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At eight months, Fin has taken a turn for the mysterious. Who can know the ways of Fin in his babyness? Who can know the source of the straight-faced, emotionless screams that fly from his open maw? Who can say where he goes when he is inexplicably replaced by his evil twin — the crier, the complainer, the baby unsatisfied with the quality of care he is receiving? "I would like my baby back, please," says Deirdre to the howling imp in her arms, but, scamp that he is, he can be slow in returning. we are left at the mercy of this strange and foreign baby, a baby not mollified by the breast, or chamomile (For teething), or toys, or hugs, or Da's pen, or any of the things that quell the raging Fin.

In fairness to the boy, I should note that the imp's appearances are few and often short-lived. Fin's temperament is mellow most of the time, received, no doubt, from his easygoing Kansas City Midwest mother and his Californian surroundings, not his uptight Upstate New York Da. What is more, she has imparted to him her fondness for pickles and yogurt. At least he looks like me — I think. The edges of my stamp upon his features are blurring, and people say they see Deirdre.

Who can contemplate him, now that he is an object in motion? His explosion into the automotive world occurred not so long ago, but as with most milestones, it is hard to remember life before it. I can recall without effort his attempts at rolling over, one self-pinned arm keeping him from success. I can picture him sitting in a bouncy seat on our table as we eat dinner, eyeing our food with impotent desire from a safe distance. After that, I have to reach back, confident that there was a time before crawling, just as I am confident that there was a time before Fin.

His crawling is mechanical, methodical, reminiscent of the slow-quick plodding of a monitor lizard. An arm rises with lazy, cold-blooded slowness, followed by a sudden flop forward. A pause, and then the other arm follows. His legs shuffle along behind, content to keep up and push. This is his usual manner, the all-fours equivalent of a man taking a stroll through a place whose limits and stability he knows well, though Fin will sometimes sprint if the occasion warrants it and sometime begin just crawling and crying (more inscrutable judgments).

Crawling has empowered Fin. Left to himself, he returns to the place where he remembers being always happy, the tub, half pulling himself over the edge, gazing at the green plastic turtle whose head he so loves to mouth as he sits beneath Mama or Da's showering self, one hand free to slap the surface of the pooing water in accord with his interior rhythm.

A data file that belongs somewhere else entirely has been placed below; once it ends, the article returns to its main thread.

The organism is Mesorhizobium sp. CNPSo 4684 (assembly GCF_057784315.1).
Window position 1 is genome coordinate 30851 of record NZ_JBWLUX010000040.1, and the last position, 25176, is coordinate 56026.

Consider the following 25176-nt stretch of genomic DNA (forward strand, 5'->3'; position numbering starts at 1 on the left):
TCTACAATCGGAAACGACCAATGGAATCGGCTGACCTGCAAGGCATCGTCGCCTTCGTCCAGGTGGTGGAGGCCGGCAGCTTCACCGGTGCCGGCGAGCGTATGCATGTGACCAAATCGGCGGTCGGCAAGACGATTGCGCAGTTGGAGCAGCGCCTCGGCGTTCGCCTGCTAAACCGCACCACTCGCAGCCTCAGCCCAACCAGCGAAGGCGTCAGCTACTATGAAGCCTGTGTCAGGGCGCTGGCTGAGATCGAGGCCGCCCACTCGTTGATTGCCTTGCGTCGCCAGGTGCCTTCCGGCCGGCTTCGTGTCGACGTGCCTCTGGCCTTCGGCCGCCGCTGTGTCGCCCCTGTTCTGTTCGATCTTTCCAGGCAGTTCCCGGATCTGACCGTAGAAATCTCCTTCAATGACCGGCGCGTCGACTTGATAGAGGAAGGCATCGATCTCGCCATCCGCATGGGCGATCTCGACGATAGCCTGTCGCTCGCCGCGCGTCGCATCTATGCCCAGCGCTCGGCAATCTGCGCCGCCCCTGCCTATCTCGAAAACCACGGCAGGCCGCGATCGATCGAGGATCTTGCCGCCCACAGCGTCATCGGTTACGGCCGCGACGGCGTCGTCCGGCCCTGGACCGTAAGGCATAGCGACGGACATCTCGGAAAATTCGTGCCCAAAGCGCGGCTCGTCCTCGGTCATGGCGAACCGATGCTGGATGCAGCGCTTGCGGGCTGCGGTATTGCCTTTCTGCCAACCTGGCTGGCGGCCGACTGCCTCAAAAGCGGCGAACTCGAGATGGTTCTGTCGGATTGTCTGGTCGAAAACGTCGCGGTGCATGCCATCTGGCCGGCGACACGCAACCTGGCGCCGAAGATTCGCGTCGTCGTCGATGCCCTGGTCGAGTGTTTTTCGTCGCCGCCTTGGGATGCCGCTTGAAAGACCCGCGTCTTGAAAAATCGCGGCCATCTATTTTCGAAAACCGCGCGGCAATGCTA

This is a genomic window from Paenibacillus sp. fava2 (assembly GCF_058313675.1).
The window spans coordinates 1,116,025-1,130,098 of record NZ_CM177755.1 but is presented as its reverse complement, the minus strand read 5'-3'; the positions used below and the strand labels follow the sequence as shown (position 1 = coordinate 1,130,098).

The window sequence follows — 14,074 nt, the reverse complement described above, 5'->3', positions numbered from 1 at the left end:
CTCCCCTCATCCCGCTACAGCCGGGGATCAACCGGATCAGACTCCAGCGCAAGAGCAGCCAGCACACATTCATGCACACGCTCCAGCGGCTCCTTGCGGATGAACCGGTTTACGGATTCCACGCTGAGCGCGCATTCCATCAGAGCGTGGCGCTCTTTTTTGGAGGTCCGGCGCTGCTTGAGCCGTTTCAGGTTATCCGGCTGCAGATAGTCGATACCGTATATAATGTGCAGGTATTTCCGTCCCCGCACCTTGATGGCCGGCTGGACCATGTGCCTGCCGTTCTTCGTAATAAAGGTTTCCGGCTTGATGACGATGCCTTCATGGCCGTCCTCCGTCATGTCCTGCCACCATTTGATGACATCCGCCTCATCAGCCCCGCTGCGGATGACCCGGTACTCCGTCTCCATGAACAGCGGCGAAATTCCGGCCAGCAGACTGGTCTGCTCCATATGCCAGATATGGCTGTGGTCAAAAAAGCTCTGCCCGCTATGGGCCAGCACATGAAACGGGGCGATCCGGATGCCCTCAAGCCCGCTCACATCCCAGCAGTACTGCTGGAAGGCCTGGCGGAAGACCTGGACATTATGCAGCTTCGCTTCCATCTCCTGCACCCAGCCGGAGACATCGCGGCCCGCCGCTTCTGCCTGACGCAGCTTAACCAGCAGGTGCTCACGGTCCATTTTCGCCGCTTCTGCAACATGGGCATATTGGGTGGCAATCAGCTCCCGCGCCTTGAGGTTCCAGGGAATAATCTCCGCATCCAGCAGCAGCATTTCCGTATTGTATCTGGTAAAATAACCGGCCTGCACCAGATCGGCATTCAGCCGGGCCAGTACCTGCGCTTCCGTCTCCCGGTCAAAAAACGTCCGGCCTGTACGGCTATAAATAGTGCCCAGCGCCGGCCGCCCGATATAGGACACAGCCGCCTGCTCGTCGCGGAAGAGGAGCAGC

Or he explores the realms that before now have seen only in glimpses — the insides of kitchen cabinets, revealed for a second by Mama, then hidden again behind an off-white barrier. We have thwarted his expeditions t the lands of Trash and Cleaning Agents, but the pots below the stove top are his to clang and clatter. He has developed a special fondness for our enamel blue tea kettle. Or he will yield to his instinctive love of danger and head for the electrical cords. Attempts to discipline him with a firm "No!" and a gentle slap on the hand are met with big-mouthed grins and laughter.

We have tried to prepare for him. The shelves that stored our spirits and barware have given way to a wirefront cabinet. Our rectangular wrought-iron glass-top coffee table has been moved to my garage/office; in its place stands a cornerless wooden circle. We bought a bed rail, but our mattress is too thick; the rail barely rises above it. This is a problem, since we still employ the family bed — Fin drifts off to sleep while nursing. In the early days, all he could do upon waking was cry for us to come get him. When he could roll, we boxed him in with pillows, and the cry came. And even after the crawling began, the shock of waking up brought the cries that brought us in time, until....

The main character of William Kennedy's novel Ironweed is Francis Phelan, a ruined wreck of a man whose slide from happy normality began when he accidentally dropped his 13-day-old son Gerald on the floor and killed him. The guilt was too much; he deserted his wife and children. I read the book long before I became a father, but I never forgot that part of it. One day, the post-nap cry was a scream, and when Deirdre got to the bedroom before me, I heard her say, "Oh, Fin!" He had landed on his forehead and cheek, and while no real harm was done, we are careful to keep within earshot of the monitor, listening for the rustle of sheets. Plans are being made to line the floor with pillows.

He has bonked himself other times — on coffee tables, on the end table that supports our TV, and on the floor, twisting down and around as he loses his grip and falls. And there have been many near-misses. While he is standing and pounding on the coffee table, his legs fold, and his chin whispers past the edge — close enough to trim the whiskers he is years from having.

A happier note: mobility makes it easier for me to engage him to play, which is where a father shines. He likes fleeing from Da, crawling at top speed while I crawl above him. He likes attempting to get at something I'm guarding, like my glasses. I crouch over the treasure on all fours, turning to face him as he circles me, cackling. When he lunges, I lower my head and butt him away, sending him sprawling. Undaunted, he charges again.

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